Do I continue or head back to the car. What I didn't know at the time was if I came back in the dark would I still be able to get our of the parking area?  I opted to cut the ride short and ride back to Voluntown.



I rode up Old Ten Road Road and it had a really tough climb on it as well. I tried to follow the trail down to the road but after the driveway I lost the trail so I back tracked and headed down the driveway.


The ride back to the car was 10 miles and it was long and hilly.  It was 8 miles of pavement and 2 miles of dirt.  At least I ended on dirt! I can't wait to return, knowing what I know now.  Next time, I am going to do the first route I rode with Richard, only in reverse with a few tweaks.



Monday, October 26, 2020

Newtown Lunartics' K2G2 - Kent Kafe Gravel Grinder

It was high time that the Newtown Lunartics did a ride with one of our members who recently moved away, somewhat. Mike actually moved to Gaylordsville, which is a village of New Milford and is 20 miles away. New Milford, as it turns out is the gateway to Western Connecticut gravel so it was only fitting that we do a gravel ride.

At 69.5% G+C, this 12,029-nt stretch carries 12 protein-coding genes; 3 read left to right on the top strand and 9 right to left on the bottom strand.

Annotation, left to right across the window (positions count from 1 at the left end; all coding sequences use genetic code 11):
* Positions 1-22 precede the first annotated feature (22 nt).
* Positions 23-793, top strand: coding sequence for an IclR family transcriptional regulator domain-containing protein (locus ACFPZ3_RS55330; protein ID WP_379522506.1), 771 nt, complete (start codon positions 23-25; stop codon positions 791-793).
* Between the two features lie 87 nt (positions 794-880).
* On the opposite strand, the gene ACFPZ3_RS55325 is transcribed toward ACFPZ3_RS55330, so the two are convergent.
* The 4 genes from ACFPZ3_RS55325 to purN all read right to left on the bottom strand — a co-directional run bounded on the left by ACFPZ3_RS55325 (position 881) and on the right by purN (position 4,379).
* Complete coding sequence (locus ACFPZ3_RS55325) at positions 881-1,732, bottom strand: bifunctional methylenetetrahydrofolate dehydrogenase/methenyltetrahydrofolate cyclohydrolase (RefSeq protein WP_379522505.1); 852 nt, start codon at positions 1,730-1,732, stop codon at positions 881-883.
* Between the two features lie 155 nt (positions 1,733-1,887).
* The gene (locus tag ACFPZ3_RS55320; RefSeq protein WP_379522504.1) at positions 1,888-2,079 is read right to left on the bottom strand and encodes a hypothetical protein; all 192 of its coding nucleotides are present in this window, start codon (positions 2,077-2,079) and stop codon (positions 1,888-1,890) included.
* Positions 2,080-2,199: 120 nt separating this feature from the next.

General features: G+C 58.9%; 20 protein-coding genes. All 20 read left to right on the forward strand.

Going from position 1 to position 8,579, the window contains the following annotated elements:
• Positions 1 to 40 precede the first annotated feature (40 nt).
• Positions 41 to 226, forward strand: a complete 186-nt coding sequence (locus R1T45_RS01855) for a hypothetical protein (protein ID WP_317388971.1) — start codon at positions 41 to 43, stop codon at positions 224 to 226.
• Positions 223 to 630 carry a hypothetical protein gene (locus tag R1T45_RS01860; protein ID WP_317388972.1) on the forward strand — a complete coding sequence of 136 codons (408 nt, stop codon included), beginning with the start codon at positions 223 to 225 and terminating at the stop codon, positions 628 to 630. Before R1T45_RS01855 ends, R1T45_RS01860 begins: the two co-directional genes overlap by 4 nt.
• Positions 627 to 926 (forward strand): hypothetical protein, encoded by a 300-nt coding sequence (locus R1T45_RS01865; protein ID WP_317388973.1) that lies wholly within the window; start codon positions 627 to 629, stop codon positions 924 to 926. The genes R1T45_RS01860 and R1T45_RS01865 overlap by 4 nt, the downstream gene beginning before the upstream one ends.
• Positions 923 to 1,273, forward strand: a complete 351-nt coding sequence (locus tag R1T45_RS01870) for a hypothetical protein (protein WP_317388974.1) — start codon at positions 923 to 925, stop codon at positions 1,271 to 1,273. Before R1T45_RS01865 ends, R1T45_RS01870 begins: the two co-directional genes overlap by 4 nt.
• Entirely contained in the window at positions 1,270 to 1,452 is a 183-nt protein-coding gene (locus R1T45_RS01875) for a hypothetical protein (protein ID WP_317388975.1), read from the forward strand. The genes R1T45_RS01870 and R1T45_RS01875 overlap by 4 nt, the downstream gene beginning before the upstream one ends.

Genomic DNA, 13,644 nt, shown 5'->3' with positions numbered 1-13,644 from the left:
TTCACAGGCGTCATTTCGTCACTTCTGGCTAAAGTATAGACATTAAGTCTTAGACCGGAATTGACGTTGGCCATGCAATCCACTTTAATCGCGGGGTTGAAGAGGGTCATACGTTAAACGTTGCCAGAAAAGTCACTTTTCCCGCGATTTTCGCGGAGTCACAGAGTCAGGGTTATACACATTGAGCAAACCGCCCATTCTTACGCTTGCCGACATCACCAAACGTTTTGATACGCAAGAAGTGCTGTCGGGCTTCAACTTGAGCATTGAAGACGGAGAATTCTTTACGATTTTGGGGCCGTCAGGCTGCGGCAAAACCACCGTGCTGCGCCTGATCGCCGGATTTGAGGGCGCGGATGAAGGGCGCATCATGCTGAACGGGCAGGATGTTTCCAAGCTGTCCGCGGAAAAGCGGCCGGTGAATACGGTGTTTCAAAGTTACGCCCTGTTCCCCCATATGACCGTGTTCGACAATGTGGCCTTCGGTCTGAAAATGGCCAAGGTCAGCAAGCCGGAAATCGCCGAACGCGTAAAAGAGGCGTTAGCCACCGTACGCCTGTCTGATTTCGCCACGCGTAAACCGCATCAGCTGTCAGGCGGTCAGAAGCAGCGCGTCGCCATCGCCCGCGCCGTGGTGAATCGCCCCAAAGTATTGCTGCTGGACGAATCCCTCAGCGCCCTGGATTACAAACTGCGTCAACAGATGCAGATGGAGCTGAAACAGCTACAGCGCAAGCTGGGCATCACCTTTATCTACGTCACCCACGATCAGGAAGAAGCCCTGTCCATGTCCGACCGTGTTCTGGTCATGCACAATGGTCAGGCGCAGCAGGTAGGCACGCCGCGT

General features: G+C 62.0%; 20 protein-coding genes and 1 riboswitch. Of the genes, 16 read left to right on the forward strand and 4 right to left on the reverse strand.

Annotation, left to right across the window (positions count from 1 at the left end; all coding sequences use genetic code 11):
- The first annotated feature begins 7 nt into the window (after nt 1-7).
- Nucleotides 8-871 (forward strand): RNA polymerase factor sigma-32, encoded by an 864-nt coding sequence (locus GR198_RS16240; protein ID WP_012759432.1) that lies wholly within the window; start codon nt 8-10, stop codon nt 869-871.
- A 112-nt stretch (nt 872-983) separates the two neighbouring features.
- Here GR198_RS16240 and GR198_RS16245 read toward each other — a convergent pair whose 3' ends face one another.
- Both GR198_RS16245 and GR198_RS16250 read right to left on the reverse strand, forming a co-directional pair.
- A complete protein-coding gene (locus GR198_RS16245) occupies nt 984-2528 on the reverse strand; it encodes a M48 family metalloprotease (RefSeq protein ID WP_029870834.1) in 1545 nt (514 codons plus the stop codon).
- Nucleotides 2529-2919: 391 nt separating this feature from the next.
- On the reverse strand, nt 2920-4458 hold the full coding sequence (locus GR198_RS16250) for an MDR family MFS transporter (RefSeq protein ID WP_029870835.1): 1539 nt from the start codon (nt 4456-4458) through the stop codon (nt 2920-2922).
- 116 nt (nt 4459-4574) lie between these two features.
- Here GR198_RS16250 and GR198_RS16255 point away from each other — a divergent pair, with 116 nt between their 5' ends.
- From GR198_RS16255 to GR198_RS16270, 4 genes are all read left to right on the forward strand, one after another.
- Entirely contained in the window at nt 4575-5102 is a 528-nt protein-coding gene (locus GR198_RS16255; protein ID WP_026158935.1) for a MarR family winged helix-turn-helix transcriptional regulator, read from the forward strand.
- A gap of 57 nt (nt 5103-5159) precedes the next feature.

We met at the Gaylordsville Diner parking lot and then started pedaling up Gaylord Road, passed Mike's house to First Dirt at 1.4 miles into the ride and a major climb up Stillson Hill. The climbing starts on Gaylord Road from that point its 1.3 miles at an average grade of 7% for a 395 feet ascent and a max grade of 12.5% A significant climb just a mile into the ride.  


From Stillson Hill to Rt 37 its 2.5 miles and then a little less than a mile you are crossing over the Housatonic Railroad Tracks and heading into Sega Meadow Park.  3/4s of the way through the park it's a gravel road that eventually gives way to a wide trail that's easy to ride with cross tires. The trail from Sega Meadows spills out into a parking lot and a quick connector to River Road. You are on dirt for the next 4.5 miles and then you climb up Station Road and cross the Housatonic Railroad tracks.  

Sunday, October 25, 2020

All Day Gravel